Testicular trauma, which is associated with primary testicular failure, often refers to an injury to the testicles that prevents the production of enough testosterone to maintain hormonal balance.

Testicular trauma can also be the result of damage caused by trauma, tumors, inflammation, or the side-effects of cancer treatment (radiation or chemotherapy).

In simple terms, we’re referring to some type of testicular damage.

Low T in Young Males Can Indicate a Serious Problem

The point we’d like to make clear is that low testosterone is particularly abnormal in young men.

As you have read above, it’s usually caused by something much more serious — testicular trauma or damage, serious illness, or the side effects of harmful substances.

Developing the symptoms of low testosterone at 20 to 30 years old could indicate a serious problem. If you feel that you’re suffering from the above symptoms, a simple blood test may help you discover the root cause of the problem.

The relationship between alcohol and testosterone is of interest to many people who are concerned about Low T. In young males experiencing low testosterone, it’s more common than you might expect.

Read more about how beer can negatively affect testosterone levels.

Learn About the Connection

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(Bill) William J. White, PA-C

(Bill) William J. White, PA-C brings over 20 years of surgical experience to our practice. He is a decorated veteran of the United States Army where he served for nearly 6 years with duty assignments, both here and abroad.   During his military career, Bill was trained as a Certified Surgical Technologist, and following an Honorable Discharge from the Army, he attended Texas Tech University.   He graduated with a Bachelor of Science in Biology and went on to attend PA School at the University of Texas Southwestern Medical Center at Dallas. He spent the first 10 years of his career in Neurosurgery.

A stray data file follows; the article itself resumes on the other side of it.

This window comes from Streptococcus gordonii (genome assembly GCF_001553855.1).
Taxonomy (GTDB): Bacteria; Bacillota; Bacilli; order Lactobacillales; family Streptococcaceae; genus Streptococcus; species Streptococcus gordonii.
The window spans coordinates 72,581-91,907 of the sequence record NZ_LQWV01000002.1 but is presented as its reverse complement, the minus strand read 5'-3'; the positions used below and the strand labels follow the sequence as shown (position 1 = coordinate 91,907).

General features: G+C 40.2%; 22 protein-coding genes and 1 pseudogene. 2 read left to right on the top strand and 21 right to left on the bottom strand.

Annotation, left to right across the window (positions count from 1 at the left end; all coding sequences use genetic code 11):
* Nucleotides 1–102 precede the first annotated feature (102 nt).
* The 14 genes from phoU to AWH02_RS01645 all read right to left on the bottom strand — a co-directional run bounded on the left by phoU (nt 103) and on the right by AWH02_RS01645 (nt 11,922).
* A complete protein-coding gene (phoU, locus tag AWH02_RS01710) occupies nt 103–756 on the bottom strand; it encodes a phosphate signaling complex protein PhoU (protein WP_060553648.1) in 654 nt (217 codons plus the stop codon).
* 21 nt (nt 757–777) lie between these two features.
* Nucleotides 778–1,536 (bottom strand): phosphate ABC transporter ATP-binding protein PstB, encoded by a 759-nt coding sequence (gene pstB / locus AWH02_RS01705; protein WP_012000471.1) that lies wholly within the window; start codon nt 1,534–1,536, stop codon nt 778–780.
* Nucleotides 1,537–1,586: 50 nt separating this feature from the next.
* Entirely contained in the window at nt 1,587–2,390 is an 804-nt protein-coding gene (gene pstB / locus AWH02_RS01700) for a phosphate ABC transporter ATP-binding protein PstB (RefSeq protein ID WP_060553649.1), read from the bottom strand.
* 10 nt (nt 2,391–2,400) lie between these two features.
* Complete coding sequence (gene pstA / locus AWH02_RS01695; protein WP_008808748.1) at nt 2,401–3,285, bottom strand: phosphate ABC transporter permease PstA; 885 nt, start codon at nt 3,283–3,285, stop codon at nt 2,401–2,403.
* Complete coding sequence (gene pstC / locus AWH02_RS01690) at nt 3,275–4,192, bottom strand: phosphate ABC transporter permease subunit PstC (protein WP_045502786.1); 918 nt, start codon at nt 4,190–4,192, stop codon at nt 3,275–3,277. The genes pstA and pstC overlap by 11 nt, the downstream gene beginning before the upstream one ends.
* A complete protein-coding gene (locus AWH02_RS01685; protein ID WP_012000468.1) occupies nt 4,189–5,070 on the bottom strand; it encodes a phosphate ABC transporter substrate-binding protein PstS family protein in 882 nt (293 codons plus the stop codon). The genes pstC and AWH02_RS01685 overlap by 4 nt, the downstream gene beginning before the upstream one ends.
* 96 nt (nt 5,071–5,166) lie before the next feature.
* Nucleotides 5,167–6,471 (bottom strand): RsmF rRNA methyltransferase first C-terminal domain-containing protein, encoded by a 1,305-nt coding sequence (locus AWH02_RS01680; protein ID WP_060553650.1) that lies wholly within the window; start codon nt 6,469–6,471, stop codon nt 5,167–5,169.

4 Comments

  1. John on 08/02/2018 at 3:53 pm

    Great article.
    I’m 40yrs old and have a total T of around 295. Clomid took me upwards of 1100 TT. I assume this means I’m secondary? MRI shows no issues with pituitary. Why would my body just stop making T? I have had multiple blood tests but none of the doctors have commented or have given me a reason why my body is not producing.

    • John,

      Actually, a response to Clomid doesn’t help discern between primary and secondary hypogonadism. Testicular function or hypothalamic/pituitary function can both remain active, yet fail to respond appropriately. Furthermore, Clomid can raise your total testosterone without adequately improving your calculated free testosterone, which matters much more. The exact cause for testosterone deficiency is not identified in the vast majority of patients. Endocrine system disruptors are likely a factor in the increase in prevalence.

      Best regards,
      Augie Galindo MPAS, PA-C
      Testosterone Centers of Texas | Founding Partner

  2. William FLynn on 08/07/2018 at 11:40 am

    Good Afternoon. Do you know of any treatment that can reverse “Penis venous leak”? I’m a 51 year old male, 5’8″ 175lbs, just recently retired law enforcement and have been dealing with this for a couple years. My Testosterone was low for years and a urologist refused to treat it with TRT. I have tried both Viagra and now injections with no results like the natural erections of years past. Looking for guidance.

    • William,

      Refractory ED often necessitates combination therapy (i.e. TRT with medications like Viagra). There have been no discoveries of reversal agents/procedures that I am aware of.

      Best regards,
      Augie Galindo MPAS, PA-C
      Testosterone Centers of Texas | Founding Partner